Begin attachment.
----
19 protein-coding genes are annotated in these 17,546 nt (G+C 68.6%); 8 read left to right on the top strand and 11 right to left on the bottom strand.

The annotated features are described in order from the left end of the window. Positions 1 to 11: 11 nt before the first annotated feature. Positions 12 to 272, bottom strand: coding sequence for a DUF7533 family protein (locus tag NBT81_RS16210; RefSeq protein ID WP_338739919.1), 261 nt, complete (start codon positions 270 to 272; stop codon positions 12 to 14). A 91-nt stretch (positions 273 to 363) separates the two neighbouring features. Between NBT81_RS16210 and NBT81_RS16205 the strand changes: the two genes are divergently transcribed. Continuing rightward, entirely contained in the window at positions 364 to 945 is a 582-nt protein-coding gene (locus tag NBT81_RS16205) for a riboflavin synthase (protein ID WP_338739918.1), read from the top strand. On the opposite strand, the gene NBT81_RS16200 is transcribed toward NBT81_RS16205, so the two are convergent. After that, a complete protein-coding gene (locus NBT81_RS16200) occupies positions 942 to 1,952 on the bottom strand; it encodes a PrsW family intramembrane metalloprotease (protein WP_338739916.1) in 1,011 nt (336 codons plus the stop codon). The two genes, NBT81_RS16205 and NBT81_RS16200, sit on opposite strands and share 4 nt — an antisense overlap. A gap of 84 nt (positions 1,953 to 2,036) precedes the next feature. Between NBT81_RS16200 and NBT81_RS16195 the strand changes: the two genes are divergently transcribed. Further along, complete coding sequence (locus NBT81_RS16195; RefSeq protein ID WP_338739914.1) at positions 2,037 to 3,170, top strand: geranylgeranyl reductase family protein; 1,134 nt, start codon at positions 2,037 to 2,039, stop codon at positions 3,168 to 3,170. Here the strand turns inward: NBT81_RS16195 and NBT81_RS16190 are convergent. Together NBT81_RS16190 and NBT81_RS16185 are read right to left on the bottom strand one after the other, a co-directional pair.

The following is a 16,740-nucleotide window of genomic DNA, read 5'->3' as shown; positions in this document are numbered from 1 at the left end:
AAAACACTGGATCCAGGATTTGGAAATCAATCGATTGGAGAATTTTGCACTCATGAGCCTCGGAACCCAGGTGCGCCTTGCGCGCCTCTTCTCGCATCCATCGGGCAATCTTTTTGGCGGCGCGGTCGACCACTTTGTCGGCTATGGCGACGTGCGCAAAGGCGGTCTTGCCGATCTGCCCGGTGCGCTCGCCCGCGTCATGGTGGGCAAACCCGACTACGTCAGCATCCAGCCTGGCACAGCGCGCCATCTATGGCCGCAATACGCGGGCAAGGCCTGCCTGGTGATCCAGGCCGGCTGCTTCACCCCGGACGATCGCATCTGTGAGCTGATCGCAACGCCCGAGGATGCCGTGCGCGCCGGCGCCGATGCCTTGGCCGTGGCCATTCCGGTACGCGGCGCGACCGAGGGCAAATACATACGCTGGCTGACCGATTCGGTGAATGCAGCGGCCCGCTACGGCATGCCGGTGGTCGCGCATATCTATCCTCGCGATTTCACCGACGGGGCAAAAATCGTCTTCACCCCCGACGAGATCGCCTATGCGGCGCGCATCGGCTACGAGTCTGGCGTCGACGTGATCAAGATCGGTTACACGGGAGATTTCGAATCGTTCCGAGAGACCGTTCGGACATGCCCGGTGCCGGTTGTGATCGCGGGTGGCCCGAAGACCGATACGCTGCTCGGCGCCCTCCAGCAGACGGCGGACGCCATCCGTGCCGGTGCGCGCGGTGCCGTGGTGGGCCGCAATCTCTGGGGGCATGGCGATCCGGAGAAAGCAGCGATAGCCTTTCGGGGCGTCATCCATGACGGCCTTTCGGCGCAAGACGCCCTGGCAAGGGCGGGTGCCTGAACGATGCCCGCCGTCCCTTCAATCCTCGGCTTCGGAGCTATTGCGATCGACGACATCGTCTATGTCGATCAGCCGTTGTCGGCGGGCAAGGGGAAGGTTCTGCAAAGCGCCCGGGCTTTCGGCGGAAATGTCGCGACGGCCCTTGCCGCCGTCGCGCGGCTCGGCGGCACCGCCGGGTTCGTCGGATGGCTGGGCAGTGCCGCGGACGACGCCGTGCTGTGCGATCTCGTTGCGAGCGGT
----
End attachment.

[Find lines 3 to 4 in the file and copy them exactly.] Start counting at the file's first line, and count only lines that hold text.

The following is a 16,740-nucleotide window of genomic DNA, read 5'->3' as shown; positions in this document are numbered from 1 at the left end:
AAAACACTGGATCCAGGATTTGGAAATCAATCGATTGGAGAATTTTGCACTCATGAGCCTCGGAACCCAGGTGCGCCTTGCGCGCCTCTTCTCGCATCCATCGGGCAATCTTTTTGGCGGCGCGGTCGACCACTTTGTCGGCTATGGCGACGTGCGCAAAGGCGGTCTTGCCGATCTGCCCGGTGCGCTCGCCCGCGTCATGGTGGGCAAACCCGACTACGTCAGCATCCAGCCTGGCACAGCGCGCCATCTATGGCCGCAATACGCGGGCAAGGCCTGCCTGGTGATCCAGGCCGGCTGCTTCACCCCGGACGATCGCATCTGTGAGCTGATCGCAACGCCCGAGGATGCCGTGCGCGCCGGCGCCGATGCCTTGGCCGTGGCCATTCCGGTACGCGGCGCGACCGAGGGCAAATACATACGCTGGCTGACCGATTCGGTGAATGCAGCGGCCCGCTACGGCATGCCGGTGGTCGCGCATATCTATCCTCGCGATTTCACCGACGGGGCAAAAATCGTCTTCACCCCCGACGAGATCGCCTATGCGGCGCGCATCGGCTACGAGTCTGGCGTCGACGTGATCAAGATCGGTTACACGGGAGATTTCGAATCGTTCCGAGAGACCGTTCGGACATGCCCGGTGCCGGTTGTGATCGCGGGTGGCCCGAAGACCGATACGCTGCTCGGCGCCCTCCAGCAGACGGCGGACGCCATCCGTGCCGGTGCGCGCGGTGCCGTGGTGGGCCGCAATCTCTGGGGGCATGGCGATCCGGAGAAAGCAGCGATAGCCTTTCGGGGCGTCATCCATGACGGCCTTTCGGCGCAAGACGCCCTGGCAAGGGCGGGTGCCTGAACGATGCCCGCCGTCCCTTCAATCCTCGGCTTCGGAGCTATTGCGATCGACGACATCGTCTATGTCGATCAGCCGTTGTCGGCGGGCAAGGGGAAGGTTCTGCAAAGCGCCCGGGCTTTCGGCGGAAATGTCGCGACGGCCCTTGCCGCCGTCGCGCGGCTCGGCGGCACCGCCGGGTTCGTCGGATGGCTGGGCAGTGCCGCGGACGACGCCGTGCTGTGCGATCTCGTTGCGAGCGGT